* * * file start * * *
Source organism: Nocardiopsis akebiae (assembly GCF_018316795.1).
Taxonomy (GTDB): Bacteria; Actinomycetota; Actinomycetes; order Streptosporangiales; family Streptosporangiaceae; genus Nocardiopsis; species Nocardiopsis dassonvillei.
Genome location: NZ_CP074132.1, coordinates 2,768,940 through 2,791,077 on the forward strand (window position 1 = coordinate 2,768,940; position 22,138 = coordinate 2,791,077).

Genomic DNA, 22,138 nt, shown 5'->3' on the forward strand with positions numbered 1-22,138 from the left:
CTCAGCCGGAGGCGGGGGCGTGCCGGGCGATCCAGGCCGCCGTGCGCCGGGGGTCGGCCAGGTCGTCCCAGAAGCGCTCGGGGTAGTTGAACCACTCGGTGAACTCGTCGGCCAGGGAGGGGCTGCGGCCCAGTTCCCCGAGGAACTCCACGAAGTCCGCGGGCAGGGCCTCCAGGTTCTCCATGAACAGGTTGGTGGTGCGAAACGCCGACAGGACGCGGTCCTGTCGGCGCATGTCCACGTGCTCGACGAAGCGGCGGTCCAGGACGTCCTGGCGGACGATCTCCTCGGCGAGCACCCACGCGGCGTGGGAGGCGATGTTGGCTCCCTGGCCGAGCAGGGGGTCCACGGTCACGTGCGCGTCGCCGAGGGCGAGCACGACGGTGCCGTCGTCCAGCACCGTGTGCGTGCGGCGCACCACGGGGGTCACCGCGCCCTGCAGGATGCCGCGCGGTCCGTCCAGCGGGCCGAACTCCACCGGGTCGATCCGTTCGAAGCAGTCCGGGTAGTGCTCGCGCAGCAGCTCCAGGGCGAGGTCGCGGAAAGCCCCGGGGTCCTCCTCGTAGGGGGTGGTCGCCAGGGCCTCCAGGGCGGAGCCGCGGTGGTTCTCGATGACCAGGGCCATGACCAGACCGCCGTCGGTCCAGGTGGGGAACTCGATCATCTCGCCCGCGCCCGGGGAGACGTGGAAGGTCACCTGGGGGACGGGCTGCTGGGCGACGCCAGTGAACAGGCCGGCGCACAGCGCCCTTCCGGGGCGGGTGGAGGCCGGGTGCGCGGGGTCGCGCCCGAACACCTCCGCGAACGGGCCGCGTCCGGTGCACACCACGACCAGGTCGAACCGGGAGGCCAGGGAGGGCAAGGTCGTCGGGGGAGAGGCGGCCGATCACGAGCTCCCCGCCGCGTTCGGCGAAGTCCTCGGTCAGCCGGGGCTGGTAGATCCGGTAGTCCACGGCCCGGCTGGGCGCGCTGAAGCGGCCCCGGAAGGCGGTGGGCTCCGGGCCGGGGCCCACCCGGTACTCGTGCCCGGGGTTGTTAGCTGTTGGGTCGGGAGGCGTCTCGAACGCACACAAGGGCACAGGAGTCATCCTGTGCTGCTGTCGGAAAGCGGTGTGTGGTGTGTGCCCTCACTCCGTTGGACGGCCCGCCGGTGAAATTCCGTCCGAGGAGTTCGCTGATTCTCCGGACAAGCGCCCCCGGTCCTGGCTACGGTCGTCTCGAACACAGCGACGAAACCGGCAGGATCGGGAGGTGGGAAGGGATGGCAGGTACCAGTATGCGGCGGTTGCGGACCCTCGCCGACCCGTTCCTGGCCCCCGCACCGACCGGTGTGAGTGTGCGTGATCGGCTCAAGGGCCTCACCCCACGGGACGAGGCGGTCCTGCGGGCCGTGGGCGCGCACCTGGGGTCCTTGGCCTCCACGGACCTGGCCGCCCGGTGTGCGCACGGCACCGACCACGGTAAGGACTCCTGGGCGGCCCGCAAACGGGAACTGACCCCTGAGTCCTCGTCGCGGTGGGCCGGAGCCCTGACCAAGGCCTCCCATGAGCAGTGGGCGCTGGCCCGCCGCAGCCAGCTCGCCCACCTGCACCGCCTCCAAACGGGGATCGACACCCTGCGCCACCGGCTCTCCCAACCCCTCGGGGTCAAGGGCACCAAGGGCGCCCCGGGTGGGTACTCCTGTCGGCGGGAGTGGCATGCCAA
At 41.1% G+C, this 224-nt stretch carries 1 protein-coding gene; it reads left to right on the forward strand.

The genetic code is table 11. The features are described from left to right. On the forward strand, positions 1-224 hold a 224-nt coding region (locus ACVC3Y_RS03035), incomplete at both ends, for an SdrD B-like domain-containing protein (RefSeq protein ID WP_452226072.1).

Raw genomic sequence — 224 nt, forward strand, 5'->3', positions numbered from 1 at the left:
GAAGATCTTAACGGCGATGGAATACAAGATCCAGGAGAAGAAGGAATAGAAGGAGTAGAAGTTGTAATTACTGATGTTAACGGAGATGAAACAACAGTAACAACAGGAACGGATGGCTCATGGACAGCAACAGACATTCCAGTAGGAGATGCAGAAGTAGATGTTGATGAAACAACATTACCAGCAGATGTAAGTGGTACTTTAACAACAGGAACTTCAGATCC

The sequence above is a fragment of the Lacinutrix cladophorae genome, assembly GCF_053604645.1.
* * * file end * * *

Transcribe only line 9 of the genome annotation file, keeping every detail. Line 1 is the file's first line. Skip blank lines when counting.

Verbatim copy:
GAAGATCTTAACGGCGATGGAATACAAGATCCAGGAGAAGAAGGAATAGAAGGAGTAGAAGTTGTAATTACTGATGTTAACGGAGATGAAACAACAGTAACAACAGGAACGGATGGCTCATGGACAGCAACAGACATTCCAGTAGGAGATGCAGAAGTAGATGTTGATGAAACAACATTACCAGCAGATGTAAGTGGTACTTTAACAACAGGAACTTCAGATCC